CalPERS, CalSTRS highlight offshore tax havens

US – A group of US institutional investors, retirement funds and unions, including pension funds CalPERS and CalSTRS, have taken out a full-page advertisement in the Wall Street Journal urging Tyco and other expatriate companies to leave their offshore tax havens and return to the US.

“This ad is intended to demonstrate to shareholders that expatriation has direct, detrimental impacts for investors,” explains Sean Harrigan, who was recently elected president of CalPERS.

The advertisement “Ahhh……Bermuda. A nice place for a vacation…but should U.S. companies take legal refuge there?” names Tyco and Ingersoll-Rand among those corporations operating from the US, but having mailing addresses in offshore havens to avoid taxes.

Concerns are that offshore incorporation makes it difficult to hold officers and directors accountable, and shareholders do not enjoy their full rights.

“What companies like Tyco really are seeking with their sham offshore mail drops is legal shelter from their own shareholders,” says Harrigan.

Adds Phil Angelides, Californian State treasurer: “This practice of expatriation…. represents – to millions of shareholders – the type of deceptive corporate practice that has shaken the financial markets, harmed taxpayers and pensioners, and damaged our economy. “

Tyco International shareholders are due, in the coming week, to vote on a petition to reincorporated the Bermuda-chartered company on US soil. Institutional Shareholder Services (ISS), a world provider of proxy voting and corporate governance services to 750 institutional investors in North America and Europe, has recommended a vote in favour of the resolution.

"California's educators expect accountability from their pension fund and we expect it from the companies we invest in," said Jack Ehnes, chief executive officer of the California State Teachers' Retirement System (CalSTRS). "The reincorporation resolution supported by ISS calls for Tyco to step up and give us investors the accountability we need."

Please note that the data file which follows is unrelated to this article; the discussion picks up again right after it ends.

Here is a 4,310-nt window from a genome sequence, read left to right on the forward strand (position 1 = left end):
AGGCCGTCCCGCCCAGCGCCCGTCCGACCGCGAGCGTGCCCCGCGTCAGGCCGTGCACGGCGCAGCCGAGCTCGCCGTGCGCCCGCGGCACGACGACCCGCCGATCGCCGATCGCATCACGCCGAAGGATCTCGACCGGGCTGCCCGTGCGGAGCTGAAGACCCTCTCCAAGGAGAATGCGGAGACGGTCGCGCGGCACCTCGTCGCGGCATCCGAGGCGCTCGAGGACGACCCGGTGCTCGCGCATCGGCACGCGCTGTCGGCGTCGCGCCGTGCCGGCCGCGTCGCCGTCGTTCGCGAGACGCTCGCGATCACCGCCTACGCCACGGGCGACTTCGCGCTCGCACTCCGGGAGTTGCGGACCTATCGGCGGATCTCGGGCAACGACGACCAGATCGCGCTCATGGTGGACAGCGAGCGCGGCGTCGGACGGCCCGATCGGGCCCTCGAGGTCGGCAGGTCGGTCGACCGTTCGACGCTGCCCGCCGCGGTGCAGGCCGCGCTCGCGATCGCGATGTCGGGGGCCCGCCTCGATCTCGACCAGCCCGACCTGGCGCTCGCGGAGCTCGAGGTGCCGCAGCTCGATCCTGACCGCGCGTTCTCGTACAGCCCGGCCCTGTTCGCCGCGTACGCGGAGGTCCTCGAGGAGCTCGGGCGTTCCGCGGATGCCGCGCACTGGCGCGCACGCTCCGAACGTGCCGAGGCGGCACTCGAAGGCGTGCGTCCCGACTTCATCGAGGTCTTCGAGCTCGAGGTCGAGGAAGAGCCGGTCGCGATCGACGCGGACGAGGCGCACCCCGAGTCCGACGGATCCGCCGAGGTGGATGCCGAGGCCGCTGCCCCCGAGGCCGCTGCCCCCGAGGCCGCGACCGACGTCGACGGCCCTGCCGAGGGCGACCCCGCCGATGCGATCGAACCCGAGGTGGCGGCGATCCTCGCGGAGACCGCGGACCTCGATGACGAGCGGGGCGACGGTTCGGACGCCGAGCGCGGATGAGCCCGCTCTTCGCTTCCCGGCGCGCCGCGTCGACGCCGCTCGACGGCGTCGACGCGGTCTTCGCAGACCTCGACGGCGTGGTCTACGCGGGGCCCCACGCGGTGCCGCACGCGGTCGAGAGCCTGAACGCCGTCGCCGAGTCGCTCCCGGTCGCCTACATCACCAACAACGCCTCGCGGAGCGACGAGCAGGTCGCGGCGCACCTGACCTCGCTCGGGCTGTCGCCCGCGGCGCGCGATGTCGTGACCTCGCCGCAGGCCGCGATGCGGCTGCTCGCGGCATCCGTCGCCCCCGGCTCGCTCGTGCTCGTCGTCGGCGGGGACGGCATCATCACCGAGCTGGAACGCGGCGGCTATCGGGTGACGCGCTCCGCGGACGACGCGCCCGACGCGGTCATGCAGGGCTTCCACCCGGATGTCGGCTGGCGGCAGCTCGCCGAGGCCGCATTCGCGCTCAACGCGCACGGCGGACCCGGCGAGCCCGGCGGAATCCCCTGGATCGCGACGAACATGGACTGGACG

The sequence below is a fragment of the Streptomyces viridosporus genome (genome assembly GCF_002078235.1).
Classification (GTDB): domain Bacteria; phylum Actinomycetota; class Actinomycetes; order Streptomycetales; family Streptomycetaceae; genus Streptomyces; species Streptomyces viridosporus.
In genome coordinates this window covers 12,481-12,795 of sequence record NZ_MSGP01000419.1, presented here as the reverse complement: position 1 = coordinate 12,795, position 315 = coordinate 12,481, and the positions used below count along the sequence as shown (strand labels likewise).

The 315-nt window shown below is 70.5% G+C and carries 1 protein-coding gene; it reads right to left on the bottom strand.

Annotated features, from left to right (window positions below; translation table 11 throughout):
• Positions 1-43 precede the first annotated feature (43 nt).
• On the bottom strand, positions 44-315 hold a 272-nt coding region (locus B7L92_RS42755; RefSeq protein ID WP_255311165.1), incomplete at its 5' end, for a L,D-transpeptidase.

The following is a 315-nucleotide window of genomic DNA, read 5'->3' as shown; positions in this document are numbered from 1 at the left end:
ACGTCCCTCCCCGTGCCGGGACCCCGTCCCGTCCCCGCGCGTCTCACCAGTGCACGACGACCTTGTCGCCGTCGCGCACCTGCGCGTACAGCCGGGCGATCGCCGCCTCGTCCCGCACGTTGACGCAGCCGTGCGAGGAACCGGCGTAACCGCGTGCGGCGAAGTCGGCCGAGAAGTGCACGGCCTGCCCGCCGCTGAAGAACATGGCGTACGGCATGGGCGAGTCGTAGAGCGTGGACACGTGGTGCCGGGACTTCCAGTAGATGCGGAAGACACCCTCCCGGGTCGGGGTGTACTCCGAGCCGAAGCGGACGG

US retirement funds have been banging the drum for corporate governance since losing hundreds of millions of dollars in the WorldCom scandal. Last August a core group of pension funds, led by those from California, New York and North Carolina, agreed to clamp down on companies that do not abide by good company practice. At that time, Angelides put forward the case for divesting in companies operating through offshore tax havens, saying: “We are the investors, we are the owners and we expect a better code of conduct.”

Signatories on the advert were:

* California Public Employees' Retirement System
* California State Teachers' Retirement System
* American Federation of State, County, and Municipal Employees
* California State Treasurer Phil Angelides
* Connecticut State Treasurer Denise L. Nappier
* Connecticut Retirement Plans and Trust Funds
* New York City Comptroller William C. Thompson, on behalf of the New York City retirement systems
* New York State Comptroller Alan G. Hevesi
* American Federation of Labor and Congress of Industrial Organizations
* Communications Workers of America
* International Brotherhood of Teamsters
* Amalgamated Bank of New York
* Central Laborers' Pension Fund
* Service Employees International Union Master Trust
* SEIU 1199 National Pension Funds
* Sheet Metal Workers' National Pension Fund
* Steelworkers’ Pension Trust

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